South Bend schools among first to introduce electric buses. Here's a look inside.
SOUTH BEND — The South Bend school district is introducing two new additions to its more than 200-vehicle fleet.
A pair of zero-emission electric buses, outfitted with rechargeable batteries, will bring new technology and fuel efficiencies to South Bend schools’ transportation services.
It’s an alternative schools across the country are clamoring to explore but have been limited in pursuing due to the high cost of electric buses.
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Kelly Moore, a general manager with Kerlin Bus Sales, which worked with South Bend schools on their purchase, said electric buses can be three times the cost of a regular, diesel-fueled vehicle.
“There’s this overall mantra now that some of the GMs and Fords have come out with trying to say that we’d like for a certain percentage of vehicles to be electric by 2030,” Moore said. “We hear similar thoughts to that with school buses, and I think the general rule of thinking right now is manufacturers expect half of the production by 2030 to be electric.”
The South Bend district is among the first in northern Indiana to receive electric buses and their vehicles will join about 16 in service across the state, Moore said.
South Bend schools, with support from the Indiana Volkswagen Environmental Trust Fund and Indiana Michigan Power, secured locally sourced grants of more than $820,000 to support their purchase while other, federal sources are in high demand.
District leaders say they see the investment as an effort to attract future funding for additional electric vehicles and change the perception of South Bend schools' transportation.
The district for years has been dogged with complaints of long wait times, missed routes and inefficient services.
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Transportation director LaToya King says that’s something her team has been working on over the last year or so to change.
Each electric bus — along with other vehicles in the South Bend corporation fleet — will feature tablet technology that, with a scan of a student ID, can help plan route information, improve communication, and track pick-up and drop-off times across the district.
“We are evolving,” King said. “South Bend schools transportation is not the department as it was years ago. We are changing the narrative.”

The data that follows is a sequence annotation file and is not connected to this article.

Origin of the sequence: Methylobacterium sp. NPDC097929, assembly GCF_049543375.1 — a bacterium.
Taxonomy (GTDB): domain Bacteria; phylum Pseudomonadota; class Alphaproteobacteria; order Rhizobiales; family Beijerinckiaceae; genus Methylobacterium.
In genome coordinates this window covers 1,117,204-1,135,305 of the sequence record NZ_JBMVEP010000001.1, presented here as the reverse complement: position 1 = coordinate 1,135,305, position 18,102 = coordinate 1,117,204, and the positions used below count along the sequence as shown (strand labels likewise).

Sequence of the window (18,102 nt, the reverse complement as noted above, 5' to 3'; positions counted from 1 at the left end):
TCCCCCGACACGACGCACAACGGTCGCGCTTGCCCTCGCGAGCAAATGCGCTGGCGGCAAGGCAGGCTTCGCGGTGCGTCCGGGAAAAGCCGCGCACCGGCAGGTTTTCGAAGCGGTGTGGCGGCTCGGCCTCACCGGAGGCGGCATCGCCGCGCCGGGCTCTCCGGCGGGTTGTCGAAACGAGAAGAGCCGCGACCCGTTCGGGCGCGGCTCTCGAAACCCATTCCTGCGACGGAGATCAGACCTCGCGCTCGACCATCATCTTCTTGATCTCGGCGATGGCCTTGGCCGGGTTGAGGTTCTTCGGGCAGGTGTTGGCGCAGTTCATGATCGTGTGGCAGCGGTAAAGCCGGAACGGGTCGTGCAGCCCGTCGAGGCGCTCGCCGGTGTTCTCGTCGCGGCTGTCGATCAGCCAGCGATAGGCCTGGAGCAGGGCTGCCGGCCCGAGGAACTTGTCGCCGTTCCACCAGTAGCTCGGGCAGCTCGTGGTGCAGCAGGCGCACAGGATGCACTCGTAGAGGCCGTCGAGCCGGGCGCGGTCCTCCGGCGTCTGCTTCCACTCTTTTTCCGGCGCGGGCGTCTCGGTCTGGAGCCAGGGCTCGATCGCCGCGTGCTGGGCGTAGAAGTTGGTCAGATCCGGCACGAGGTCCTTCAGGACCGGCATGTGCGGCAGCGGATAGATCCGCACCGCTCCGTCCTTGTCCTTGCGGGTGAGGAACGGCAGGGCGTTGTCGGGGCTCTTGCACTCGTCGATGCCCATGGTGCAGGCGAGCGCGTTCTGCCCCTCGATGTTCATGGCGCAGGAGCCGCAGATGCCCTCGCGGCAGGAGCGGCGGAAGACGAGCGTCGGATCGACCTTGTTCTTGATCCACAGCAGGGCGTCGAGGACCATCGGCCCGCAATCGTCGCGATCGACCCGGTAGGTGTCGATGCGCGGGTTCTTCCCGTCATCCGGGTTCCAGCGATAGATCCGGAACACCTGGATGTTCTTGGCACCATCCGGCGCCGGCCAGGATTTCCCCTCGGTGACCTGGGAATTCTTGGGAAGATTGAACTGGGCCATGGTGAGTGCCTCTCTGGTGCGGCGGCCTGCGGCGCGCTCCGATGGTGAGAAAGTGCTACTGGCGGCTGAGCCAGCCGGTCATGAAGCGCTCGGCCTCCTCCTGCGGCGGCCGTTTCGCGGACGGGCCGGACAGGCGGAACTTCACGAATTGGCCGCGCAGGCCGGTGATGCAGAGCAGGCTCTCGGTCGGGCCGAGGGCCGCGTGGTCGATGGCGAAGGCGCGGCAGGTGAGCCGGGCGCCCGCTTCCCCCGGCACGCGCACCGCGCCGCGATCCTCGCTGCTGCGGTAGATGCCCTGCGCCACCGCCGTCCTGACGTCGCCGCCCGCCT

Each of the corporation’s two electric buses — numbered EV 241 and EV 242 — seat 72 students and will be introduced to service in a couple of weeks, King said.
Routes have not yet been assigned, but the buses, which can travel about 138 miles on each two-to-three hour charge, will be given shorter routes of about 100 miles each.
South Bend officials say the buses will reduce the use of fuel by about 30,000 gallons over the life of the two buses and contribute to a cleaner, emissions-free environment.
“These clean emissions are benefiting the most important demographic in our country, which is our students,” said Ryan Lisek, program director for Drive Clean Indiana. “The respiratory benefits that come from zero-emission buses is going to be profound over the lifetime of these buses.”
Each electric bus carries a life of about 10 to 12 years, similar to those of diesel-powered buses.
The buses’ battery packs are centered between chassis rails underneath the cabin and are so quiet, Moore said, that manufacturers added noise emitting devices so that pedestrians in the area could be alerted of the buses' presence when driving at slower speeds.
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Each bus has a battery thermal management system that heats and cools battery packs to maintain a 70-degree temperature throughout adverse weather and to extend the life of each battery system.
The bus operates with a 12-volt system that powers brakes, LED lights and an exterior camera system similar to what’s used in newer model cars.
District leaders say they would like to add more of the buses to their fleet should further grant funding be available.
“The vehicles are the first of more to come and signify our commitment to our community and a cleaner future for our students and the city of South Bend,” Superintendent Todd Cummings said.
Email South Bend Tribune education reporter Carley Lanich at email@example.com. Follow her on Twitter: @carleylanich.
This article originally appeared on South Bend Tribune: South Bend district debuts new zero-emission electric school buses